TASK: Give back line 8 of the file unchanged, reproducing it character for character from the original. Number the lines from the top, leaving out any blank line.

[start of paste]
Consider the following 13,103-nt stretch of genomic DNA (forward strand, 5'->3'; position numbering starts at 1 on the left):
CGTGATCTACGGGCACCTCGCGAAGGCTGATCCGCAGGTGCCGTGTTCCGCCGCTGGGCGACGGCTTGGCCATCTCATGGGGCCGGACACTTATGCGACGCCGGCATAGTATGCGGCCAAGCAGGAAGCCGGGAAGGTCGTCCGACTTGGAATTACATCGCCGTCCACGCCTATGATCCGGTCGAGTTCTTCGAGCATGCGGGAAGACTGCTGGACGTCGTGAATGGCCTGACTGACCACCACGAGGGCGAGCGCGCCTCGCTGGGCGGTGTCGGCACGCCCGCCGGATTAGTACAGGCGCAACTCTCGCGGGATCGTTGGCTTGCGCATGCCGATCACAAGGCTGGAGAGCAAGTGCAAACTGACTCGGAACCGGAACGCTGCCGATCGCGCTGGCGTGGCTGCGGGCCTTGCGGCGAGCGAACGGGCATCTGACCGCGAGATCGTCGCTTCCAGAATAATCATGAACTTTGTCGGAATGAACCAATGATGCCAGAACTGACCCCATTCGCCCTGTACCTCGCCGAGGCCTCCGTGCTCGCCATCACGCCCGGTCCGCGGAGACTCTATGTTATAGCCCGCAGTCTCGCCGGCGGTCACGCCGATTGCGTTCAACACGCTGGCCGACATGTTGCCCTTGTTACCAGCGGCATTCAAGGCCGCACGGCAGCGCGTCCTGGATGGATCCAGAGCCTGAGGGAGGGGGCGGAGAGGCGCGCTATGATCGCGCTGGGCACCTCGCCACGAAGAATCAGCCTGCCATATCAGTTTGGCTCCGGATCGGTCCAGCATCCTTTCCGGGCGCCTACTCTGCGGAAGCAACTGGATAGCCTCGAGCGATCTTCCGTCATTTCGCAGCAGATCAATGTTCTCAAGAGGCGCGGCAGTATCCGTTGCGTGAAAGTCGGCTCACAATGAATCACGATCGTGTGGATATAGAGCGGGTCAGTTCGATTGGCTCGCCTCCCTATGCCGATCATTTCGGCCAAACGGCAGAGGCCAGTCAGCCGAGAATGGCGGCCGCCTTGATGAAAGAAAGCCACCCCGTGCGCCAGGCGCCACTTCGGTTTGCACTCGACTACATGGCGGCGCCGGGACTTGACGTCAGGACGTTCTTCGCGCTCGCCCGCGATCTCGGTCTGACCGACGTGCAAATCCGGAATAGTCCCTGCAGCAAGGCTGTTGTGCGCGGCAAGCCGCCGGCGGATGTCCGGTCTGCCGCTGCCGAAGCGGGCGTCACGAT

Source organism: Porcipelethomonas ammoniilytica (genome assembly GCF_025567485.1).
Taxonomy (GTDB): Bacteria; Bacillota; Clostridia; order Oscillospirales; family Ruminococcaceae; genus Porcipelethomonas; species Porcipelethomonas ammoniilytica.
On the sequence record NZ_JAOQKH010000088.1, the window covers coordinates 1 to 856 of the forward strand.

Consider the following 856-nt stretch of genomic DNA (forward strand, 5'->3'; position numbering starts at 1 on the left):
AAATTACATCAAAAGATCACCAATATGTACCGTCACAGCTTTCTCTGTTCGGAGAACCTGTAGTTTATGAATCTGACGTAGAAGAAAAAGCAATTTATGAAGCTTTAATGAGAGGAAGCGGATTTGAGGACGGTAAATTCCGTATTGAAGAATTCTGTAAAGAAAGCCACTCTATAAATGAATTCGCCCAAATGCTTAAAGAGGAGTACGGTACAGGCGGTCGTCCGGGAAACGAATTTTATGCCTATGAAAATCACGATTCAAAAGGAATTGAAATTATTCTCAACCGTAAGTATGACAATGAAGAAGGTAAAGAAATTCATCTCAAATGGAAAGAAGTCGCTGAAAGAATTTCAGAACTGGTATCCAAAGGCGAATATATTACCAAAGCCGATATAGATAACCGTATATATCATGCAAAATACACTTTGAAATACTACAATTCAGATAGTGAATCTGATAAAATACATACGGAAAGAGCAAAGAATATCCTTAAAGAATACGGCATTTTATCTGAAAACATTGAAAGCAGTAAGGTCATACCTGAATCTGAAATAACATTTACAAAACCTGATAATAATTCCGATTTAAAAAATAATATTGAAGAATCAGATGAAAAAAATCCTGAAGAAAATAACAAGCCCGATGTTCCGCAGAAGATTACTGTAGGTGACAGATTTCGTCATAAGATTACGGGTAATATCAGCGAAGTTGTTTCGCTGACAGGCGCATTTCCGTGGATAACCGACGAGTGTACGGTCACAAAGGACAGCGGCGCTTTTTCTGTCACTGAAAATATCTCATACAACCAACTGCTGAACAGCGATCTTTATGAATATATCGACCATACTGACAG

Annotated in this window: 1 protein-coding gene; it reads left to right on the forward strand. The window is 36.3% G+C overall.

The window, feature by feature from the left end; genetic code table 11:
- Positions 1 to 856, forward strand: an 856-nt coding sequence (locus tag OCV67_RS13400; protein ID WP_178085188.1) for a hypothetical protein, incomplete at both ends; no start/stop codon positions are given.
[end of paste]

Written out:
Annotated in this window: 1 protein-coding gene; it reads left to right on the forward strand. The window is 36.3% G+C overall.